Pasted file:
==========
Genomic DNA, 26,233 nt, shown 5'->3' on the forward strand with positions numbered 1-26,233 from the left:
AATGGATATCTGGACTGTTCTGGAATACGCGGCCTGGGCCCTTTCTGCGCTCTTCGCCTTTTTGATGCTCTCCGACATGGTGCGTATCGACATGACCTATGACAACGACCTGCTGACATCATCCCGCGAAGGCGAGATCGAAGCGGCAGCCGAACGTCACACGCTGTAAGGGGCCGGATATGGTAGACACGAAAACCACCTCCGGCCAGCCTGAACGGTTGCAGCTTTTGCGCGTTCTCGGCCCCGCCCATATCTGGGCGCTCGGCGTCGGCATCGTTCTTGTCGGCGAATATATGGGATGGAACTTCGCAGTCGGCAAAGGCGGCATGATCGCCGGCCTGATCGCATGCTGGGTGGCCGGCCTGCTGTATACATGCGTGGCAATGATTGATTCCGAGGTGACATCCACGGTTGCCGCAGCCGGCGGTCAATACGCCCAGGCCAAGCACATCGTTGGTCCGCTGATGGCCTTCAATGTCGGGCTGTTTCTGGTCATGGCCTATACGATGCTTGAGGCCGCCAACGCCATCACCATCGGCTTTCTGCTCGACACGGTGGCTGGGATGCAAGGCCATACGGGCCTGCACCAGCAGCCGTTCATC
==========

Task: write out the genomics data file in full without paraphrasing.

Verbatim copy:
Genomic DNA, 26,233 nt, shown 5'->3' on the forward strand with positions numbered 1-26,233 from the left:
AATGGATATCTGGACTGTTCTGGAATACGCGGCCTGGGCCCTTTCTGCGCTCTTCGCCTTTTTGATGCTCTCCGACATGGTGCGTATCGACATGACCTATGACAACGACCTGCTGACATCATCCCGCGAAGGCGAGATCGAAGCGGCAGCCGAACGTCACACGCTGTAAGGGGCCGGATATGGTAGACACGAAAACCACCTCCGGCCAGCCTGAACGGTTGCAGCTTTTGCGCGTTCTCGGCCCCGCCCATATCTGGGCGCTCGGCGTCGGCATCGTTCTTGTCGGCGAATATATGGGATGGAACTTCGCAGTCGGCAAAGGCGGCATGATCGCCGGCCTGATCGCATGCTGGGTGGCCGGCCTGCTGTATACATGCGTGGCAATGATTGATTCCGAGGTGACATCCACGGTTGCCGCAGCCGGCGGTCAATACGCCCAGGCCAAGCACATCGTTGGTCCGCTGATGGCCTTCAATGTCGGGCTGTTTCTGGTCATGGCCTATACGATGCTTGAGGCCGCCAACGCCATCACCATCGGCTTTCTGCTCGACACGGTGGCTGGGATGCAAGGCCATACGGGCCTGCACCAGCAGCCGTTCATC